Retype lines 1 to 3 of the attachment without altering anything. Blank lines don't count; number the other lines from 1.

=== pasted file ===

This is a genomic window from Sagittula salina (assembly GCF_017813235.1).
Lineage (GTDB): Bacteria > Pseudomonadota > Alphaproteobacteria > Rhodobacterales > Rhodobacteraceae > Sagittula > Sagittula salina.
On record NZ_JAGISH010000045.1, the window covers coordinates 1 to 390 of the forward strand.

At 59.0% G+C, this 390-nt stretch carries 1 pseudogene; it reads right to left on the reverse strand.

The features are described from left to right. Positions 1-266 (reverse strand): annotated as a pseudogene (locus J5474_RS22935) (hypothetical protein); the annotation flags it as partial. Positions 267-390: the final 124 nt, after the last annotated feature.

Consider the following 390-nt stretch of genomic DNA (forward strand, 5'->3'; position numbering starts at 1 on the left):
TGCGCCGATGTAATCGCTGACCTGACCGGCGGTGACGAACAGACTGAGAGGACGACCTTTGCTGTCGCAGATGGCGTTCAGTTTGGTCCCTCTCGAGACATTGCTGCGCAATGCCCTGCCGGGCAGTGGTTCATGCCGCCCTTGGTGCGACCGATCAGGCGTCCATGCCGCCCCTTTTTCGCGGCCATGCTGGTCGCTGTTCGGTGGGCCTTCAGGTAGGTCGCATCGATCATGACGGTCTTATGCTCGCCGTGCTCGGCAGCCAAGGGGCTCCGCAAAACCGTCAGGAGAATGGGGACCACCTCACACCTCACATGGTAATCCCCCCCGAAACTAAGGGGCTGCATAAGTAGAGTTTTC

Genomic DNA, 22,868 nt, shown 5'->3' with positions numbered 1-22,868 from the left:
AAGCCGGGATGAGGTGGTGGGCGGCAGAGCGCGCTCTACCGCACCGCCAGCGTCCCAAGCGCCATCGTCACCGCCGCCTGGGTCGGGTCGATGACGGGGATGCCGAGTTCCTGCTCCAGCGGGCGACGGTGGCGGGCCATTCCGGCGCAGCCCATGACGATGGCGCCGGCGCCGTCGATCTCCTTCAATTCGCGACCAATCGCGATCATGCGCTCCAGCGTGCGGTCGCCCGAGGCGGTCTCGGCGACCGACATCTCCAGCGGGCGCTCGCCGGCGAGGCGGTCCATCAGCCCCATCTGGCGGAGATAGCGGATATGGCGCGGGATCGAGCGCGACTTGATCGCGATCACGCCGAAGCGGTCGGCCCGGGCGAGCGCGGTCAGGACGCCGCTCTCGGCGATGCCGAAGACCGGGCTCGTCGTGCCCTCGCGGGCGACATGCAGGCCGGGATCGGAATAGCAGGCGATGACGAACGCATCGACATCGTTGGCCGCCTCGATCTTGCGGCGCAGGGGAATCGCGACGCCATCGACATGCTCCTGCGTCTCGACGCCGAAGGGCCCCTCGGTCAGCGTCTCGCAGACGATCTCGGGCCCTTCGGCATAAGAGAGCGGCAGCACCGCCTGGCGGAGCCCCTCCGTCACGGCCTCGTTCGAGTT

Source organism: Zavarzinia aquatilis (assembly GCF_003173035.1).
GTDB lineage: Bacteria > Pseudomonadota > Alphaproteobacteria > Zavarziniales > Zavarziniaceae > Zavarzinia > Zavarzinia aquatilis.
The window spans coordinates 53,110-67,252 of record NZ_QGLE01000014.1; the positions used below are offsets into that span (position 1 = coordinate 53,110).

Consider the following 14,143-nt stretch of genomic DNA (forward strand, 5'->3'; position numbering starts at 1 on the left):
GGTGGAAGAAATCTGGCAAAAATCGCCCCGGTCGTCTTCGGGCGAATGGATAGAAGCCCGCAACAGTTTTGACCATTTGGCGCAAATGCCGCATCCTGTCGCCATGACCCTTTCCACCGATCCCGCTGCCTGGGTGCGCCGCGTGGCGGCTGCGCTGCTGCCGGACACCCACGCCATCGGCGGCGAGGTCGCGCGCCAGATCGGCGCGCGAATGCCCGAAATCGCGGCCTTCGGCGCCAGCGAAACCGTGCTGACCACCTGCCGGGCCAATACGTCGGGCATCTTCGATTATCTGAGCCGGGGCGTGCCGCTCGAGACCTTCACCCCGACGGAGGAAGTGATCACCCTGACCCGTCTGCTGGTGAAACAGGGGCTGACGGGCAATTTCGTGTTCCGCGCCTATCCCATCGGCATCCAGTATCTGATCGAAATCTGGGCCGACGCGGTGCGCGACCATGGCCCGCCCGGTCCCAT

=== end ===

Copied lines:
This is a genomic window from Sagittula salina (assembly GCF_017813235.1).
Lineage (GTDB): Bacteria > Pseudomonadota > Alphaproteobacteria > Rhodobacterales > Rhodobacteraceae > Sagittula > Sagittula salina.
On record NZ_JAGISH010000045.1, the window covers coordinates 1 to 390 of the forward strand.